Python speed vs csharp

Bengt Richter bokr at oz.net
Fri Aug 1 05:11:35 CEST 2003


On Wed, 30 Jul 2003 23:09:22 -0700, Mike <mike at nospam.com> wrote:

>Bear with me: this post is moderately long, but I hope it is relatively
>succinct. 
>
>I've been using Python for several years as a behavioral modeling tool for
>the circuits I design. So far, it's been a good trade-off: compiled C++
>would run faster, but the development time of Python is so much faster, and
>the resulting code is so much more reliable after the first pass, that I've
>never been tempted to return to C++. Every time I think stupid thoughts
>like, "I'll bet I could do this in C++," I get out my copy of Scott Meyers'
>"Effecive C++," and I'm quickly reminded why it's better to stick with
>Python (Meyers is a very good author, but points out lots of quirks and
>pitfalls with C++ that I keep thinking that I shouldn't have to worry
>about, much less try to remember). Even though Python is wonderful in that
>regard, there are problems.
>
>Here's the chunk of code that I'm spending most of my time executing:
>
># Rational approximation for erfc(x) (Abramowitz & Stegun, Sec. 7.1.26)
># Fifth order approximation. |error| <= 1.5e-7 for all x
>#
>def erfc( x ):
>   p  =  0.3275911
>   a1 =  0.254829592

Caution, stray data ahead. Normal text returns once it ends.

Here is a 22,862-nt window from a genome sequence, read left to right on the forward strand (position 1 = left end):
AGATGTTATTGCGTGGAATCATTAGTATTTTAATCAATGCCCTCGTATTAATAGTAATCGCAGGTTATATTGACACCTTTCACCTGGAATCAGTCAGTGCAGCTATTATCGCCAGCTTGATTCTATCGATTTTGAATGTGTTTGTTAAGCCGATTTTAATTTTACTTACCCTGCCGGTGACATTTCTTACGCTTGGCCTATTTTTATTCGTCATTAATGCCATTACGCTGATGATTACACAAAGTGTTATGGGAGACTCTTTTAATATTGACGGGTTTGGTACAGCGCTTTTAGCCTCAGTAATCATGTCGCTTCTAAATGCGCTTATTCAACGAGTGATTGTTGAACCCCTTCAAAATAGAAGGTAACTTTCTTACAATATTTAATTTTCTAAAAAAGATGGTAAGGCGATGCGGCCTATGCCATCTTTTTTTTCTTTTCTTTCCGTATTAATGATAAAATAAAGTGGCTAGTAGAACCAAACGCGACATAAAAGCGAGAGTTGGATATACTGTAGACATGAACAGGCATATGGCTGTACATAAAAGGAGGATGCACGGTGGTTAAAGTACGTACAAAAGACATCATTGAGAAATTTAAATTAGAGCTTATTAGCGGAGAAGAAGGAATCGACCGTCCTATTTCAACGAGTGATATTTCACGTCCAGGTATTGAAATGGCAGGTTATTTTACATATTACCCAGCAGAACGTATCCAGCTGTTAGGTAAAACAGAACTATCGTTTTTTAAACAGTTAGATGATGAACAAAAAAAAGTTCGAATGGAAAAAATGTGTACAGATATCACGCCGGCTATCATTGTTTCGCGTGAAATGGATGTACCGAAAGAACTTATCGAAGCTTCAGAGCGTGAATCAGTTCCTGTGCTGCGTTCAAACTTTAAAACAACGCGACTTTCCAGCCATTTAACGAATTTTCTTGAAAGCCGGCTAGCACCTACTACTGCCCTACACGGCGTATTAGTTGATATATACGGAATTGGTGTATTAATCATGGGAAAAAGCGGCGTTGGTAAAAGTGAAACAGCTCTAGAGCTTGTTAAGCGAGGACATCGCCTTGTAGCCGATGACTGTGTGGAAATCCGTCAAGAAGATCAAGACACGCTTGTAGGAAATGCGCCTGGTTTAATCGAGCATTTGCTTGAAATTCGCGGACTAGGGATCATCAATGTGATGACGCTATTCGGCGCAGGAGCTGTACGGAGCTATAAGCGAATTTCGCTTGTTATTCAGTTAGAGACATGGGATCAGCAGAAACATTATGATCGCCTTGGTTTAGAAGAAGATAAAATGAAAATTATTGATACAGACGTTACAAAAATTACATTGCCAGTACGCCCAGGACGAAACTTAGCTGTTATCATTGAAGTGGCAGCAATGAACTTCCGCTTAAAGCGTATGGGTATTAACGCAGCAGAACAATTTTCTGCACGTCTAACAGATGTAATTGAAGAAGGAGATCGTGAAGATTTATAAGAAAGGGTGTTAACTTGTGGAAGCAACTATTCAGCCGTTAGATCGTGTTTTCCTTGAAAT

>   a2 = -0.284496736
>   a3 =  1.421413741
>   a4 = -1.453152027
>   a5 =  1.061405429
>
>   t = 1.0 / (1.0 + p*float(x))
>   erfcx = ( (a1 + (a2 + (a3 +
>             (a4 + a5*t)*t)*t)*t)*t ) * math.exp(-(x**2))
>   return erfcx
>
>This is an error function approximation, which gets called around 1.5
>billion times during the simulation, and takes around 3500 seconds (just
>under an hour) to complete. While trying to speed things up, I created a
>simple test case with the code above and a main function to call it 10
>million times. The code takes roughly 210 seconds to run. 

I recoded the above and also in-lined the code, and also made a C DLL module version
and timed them roughly:

====< erfcopt.py >=====================================================
import math
def erfc_old( x ):
    p  =  0.3275911
    a1 =  0.254829592
    a2 = -0.284496736
    a3 =  1.421413741
    a4 = -1.453152027
    a5 =  1.061405429

    t = 1.0 / (1.0 + p*float(x))
    erfcx = ( (a1 + (a2 + (a3 +
              (a4 + a5*t)*t)*t)*t)*t ) * math.exp(-(x**2))
    return erfcx

#   You know that all those "constant" assignments are